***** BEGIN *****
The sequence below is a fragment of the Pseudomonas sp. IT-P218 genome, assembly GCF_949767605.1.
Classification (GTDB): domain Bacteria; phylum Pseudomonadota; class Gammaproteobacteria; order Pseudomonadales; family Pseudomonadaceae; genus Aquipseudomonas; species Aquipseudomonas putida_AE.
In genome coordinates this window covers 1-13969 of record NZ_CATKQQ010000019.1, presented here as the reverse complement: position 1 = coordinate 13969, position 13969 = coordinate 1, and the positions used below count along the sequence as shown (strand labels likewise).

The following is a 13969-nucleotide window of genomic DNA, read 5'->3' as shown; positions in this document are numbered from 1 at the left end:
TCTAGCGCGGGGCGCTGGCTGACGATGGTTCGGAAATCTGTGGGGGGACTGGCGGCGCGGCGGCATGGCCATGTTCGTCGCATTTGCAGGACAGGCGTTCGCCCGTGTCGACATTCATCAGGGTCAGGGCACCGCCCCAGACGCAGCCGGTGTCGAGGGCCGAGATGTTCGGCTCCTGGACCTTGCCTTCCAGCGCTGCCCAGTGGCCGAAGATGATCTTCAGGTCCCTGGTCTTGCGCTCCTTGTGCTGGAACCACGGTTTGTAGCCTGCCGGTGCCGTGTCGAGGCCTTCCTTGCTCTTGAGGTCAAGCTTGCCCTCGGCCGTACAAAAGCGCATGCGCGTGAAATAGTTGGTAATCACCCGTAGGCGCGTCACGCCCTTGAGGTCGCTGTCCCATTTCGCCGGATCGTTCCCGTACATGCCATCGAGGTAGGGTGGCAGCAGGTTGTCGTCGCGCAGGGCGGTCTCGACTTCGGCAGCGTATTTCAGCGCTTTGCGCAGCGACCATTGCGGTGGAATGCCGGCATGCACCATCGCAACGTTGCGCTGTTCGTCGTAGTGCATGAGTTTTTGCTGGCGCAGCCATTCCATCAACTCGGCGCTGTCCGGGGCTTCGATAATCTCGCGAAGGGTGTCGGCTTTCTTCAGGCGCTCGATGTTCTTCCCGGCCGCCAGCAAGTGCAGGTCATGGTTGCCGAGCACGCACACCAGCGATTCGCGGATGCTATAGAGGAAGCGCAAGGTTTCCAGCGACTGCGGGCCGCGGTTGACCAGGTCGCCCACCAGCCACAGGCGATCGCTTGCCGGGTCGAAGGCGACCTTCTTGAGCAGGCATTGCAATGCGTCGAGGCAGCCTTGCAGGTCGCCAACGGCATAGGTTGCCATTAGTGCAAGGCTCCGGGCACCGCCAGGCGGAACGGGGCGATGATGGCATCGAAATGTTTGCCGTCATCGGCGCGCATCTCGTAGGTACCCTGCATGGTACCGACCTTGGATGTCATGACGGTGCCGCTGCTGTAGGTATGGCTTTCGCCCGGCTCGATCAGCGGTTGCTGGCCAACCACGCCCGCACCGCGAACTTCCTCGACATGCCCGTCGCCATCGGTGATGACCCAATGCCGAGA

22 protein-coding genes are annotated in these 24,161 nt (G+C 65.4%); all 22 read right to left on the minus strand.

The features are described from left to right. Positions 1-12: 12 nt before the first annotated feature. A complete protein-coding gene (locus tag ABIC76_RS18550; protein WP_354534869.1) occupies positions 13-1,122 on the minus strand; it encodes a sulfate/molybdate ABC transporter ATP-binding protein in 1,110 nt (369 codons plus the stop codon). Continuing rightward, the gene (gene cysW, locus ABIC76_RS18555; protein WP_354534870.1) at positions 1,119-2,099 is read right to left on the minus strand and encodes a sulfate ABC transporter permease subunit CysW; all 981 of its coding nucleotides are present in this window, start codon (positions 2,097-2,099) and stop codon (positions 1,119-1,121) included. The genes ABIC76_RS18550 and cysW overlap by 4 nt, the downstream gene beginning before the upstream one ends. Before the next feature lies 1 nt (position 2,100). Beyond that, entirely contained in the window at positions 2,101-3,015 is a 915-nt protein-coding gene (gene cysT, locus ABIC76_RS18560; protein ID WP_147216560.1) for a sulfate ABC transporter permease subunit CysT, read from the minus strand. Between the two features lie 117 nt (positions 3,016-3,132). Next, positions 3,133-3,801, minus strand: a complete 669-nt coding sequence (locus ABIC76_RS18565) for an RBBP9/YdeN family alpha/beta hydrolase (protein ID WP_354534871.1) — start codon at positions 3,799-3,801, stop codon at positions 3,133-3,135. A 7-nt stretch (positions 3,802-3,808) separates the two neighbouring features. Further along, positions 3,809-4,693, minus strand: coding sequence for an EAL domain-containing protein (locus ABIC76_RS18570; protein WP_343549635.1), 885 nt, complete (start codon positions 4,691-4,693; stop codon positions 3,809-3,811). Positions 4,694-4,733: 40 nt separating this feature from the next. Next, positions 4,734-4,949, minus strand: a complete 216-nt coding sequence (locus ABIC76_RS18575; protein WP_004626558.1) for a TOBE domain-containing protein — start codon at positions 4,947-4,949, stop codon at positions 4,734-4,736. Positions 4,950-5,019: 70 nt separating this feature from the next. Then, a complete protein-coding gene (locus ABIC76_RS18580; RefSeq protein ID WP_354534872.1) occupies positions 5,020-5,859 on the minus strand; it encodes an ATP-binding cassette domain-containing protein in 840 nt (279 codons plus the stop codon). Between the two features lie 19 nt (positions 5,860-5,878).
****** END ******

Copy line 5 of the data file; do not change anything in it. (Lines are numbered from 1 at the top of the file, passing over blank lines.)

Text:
TCTAGCGCGGGGCGCTGGCTGACGATGGTTCGGAAATCTGTGGGGGGACTGGCGGCGCGGCGGCATGGCCATGTTCGTCGCATTTGCAGGACAGGCGTTCGCCCGTGTCGACATTCATCAGGGTCAGGGCACCGCCCCAGACGCAGCCGGTGTCGAGGGCCGAGATGTTCGGCTCCTGGACCTTGCCTTCCAGCGCTGCCCAGTGGCCGAAGATGATCTTCAGGTCCCTGGTCTTGCGCTCCTTGTGCTGGAACCACGGTTTGTAGCCTGCCGGTGCCGTGTCGAGGCCTTCCTTGCTCTTGAGGTCAAGCTTGCCCTCGGCCGTACAAAAGCGCATGCGCGTGAAATAGTTGGTAATCACCCGTAGGCGCGTCACGCCCTTGAGGTCGCTGTCCCATTTCGCCGGATCGTTCCCGTACATGCCATCGAGGTAGGGTGGCAGCAGGTTGTCGTCGCGCAGGGCGGTCTCGACTTCGGCAGCGTATTTCAGCGCTTTGCGCAGCGACCATTGCGGTGGAATGCCGGCATGCACCATCGCAACGTTGCGCTGTTCGTCGTAGTGCATGAGTTTTTGCTGGCGCAGCCATTCCATCAACTCGGCGCTGTCCGGGGCTTCGATAATCTCGCGAAGGGTGTCGGCTTTCTTCAGGCGCTCGATGTTCTTCCCGGCCGCCAGCAAGTGCAGGTCATGGTTGCCGAGCACGCACACCAGCGATTCGCGGATGCTATAGAGGAAGCGCAAGGTTTCCAGCGACTGCGGGCCGCGGTTGACCAGGTCGCCCACCAGCCACAGGCGATCGCTTGCCGGGTCGAAGGCGACCTTCTTGAGCAGGCATTGCAATGCGTCGAGGCAGCCTTGCAGGTCGCCAACGGCATAGGTTGCCATTAGTGCAAGGCTCCGGGCACCGCCAGGCGGAACGGGGCGATGATGGCATCGAAATGTTTGCCGTCATCGGCGCGCATCTCGTAGGTACCCTGCATGGTACCGACCTTGGATGTCATGACGGTGCCGCTGCTGTAGGTATGGCTTTCGCCCGGCTCGATCAGCGGTTGCTGGCCAACCACGCCCGCACCGCGAACTTCCTCGACATGCCCGTCGCCATCGGTGATGACCCAATGCCGAGA